A white whisper of snow dusted the sandstone buttes of the Lukachukai mountains that are sacred to our people the Dineh´. Franz and I had come out to the Navajo Reservation for a whirlwind tour to visit family out on the “Rez” with our son and his Austrian girlfriend, who was a first time visitor to the US. We wanted to share with her the beauty of our homelands but were pressed for time due to our guys having to be back in California to give a talk. Can the Southwest be done in 7 days in January? Yep! Enjoyable? You bet! It can be as long as it’s not the worst winter on record and if one focuses on one main destination per day it can be quite doable. The day before we had flown in from San Diego to Albuquerque, New Mexico and we overnighted with family in Placitas. When in the vicinity a must stop is at the iconic Range Cafe in nearby Bernalillo for some local eats and live blues music. 7 days is not a whole lotta time out in the great expanse of the American Southwest. That and a weather front had just dumped substantial snowfall on the route out to Arizona that included several high passes and remote roads. This was of concern as well as the government shutdown which affected the clearing of the highways and had caused the closure of many national parks and monuments.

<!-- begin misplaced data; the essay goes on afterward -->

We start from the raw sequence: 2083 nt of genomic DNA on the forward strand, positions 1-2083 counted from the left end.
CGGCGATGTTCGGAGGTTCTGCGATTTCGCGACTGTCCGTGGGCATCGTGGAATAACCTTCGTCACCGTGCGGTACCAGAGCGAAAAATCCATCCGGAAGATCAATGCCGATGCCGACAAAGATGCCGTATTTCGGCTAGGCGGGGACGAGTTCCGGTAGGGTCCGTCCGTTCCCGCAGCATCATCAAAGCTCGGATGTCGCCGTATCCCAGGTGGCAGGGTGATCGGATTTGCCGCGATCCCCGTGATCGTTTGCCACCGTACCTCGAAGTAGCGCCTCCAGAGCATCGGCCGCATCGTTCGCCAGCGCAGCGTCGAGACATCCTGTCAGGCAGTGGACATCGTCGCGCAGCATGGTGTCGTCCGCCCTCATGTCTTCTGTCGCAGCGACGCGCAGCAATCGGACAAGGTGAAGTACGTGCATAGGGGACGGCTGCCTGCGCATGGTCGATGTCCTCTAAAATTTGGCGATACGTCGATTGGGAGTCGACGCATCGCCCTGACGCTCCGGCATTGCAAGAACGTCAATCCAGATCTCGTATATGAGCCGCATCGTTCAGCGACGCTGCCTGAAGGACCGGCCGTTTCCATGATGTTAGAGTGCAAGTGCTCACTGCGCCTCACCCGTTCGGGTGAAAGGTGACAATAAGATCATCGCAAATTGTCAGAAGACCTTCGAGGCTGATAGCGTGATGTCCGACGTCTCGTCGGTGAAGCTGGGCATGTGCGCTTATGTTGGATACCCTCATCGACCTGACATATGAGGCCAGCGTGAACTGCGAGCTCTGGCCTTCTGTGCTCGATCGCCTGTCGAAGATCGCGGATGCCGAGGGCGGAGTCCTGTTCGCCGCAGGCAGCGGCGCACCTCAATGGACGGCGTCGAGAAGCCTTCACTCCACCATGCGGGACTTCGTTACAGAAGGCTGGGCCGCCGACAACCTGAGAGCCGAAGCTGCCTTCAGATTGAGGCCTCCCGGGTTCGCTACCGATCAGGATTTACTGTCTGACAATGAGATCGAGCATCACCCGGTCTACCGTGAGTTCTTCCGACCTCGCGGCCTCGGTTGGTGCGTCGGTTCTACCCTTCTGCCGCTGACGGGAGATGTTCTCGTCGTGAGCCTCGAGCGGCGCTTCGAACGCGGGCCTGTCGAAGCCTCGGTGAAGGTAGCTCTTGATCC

As luck would have it the dawn brought sunny skies and clear roads and the Navajo Nation had stepped up to ensure that the highways out on the Rez were maintained. The stars had aligned in our favor. Our route from Placitas via I-40 to Grants, New Mexico included a side tour via Route 66 to check out a Native Basket Array installation at the Fire and Ice Park. The project highlighted the work of local artists who had repurposed satellite dishes and painted them in traditional designs to create unconventional pieces of public art. While there a quick peek in at the New Mexico Mining Museum is well worth the time taken and holds a collection of related artifacts from the area and some tribal art.